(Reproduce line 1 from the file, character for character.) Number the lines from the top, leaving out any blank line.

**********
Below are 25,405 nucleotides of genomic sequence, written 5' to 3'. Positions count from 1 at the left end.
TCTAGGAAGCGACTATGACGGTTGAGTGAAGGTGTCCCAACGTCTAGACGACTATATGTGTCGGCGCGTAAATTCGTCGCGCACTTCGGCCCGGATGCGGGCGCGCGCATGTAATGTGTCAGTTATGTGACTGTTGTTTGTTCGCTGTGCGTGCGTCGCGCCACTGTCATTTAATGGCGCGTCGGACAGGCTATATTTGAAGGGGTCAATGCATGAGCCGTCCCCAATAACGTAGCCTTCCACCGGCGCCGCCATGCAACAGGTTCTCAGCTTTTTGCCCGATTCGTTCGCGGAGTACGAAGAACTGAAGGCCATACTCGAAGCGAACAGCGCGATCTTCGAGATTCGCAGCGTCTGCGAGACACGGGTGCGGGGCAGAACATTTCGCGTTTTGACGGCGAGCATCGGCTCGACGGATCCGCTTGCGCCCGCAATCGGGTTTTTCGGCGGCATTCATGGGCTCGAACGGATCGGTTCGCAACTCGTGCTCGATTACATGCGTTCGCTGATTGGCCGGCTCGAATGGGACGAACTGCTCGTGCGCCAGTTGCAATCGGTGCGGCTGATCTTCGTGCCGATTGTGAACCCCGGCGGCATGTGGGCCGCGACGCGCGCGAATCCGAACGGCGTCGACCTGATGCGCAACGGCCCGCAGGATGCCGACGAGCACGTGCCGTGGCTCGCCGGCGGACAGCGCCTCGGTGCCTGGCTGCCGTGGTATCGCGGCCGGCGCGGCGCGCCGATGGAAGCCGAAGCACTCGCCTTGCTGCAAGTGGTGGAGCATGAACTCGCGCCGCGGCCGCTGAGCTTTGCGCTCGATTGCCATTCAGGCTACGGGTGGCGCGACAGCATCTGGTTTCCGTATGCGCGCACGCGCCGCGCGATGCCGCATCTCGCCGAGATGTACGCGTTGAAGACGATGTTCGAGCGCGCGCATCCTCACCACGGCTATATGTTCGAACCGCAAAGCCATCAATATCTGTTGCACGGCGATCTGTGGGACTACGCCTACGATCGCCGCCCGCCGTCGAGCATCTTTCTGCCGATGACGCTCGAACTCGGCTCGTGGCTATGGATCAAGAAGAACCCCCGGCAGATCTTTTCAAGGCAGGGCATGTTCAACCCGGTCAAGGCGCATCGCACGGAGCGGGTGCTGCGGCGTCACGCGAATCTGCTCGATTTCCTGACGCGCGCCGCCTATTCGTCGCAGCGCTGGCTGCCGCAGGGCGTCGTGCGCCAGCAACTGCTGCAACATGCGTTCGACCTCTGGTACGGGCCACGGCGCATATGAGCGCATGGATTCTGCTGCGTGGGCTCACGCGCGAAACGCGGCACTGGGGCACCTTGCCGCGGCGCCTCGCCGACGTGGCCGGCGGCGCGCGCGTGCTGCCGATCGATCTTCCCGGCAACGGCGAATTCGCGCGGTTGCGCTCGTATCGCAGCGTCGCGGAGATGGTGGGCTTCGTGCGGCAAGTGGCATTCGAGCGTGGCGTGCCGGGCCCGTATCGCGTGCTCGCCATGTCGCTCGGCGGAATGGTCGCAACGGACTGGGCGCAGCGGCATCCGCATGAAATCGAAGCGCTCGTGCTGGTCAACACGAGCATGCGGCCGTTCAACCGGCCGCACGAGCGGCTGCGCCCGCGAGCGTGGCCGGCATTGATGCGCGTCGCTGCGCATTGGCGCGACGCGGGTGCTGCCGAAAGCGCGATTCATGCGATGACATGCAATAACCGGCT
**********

Below are 25,405 nucleotides of genomic sequence, written 5' to 3'. Positions count from 1 at the left end.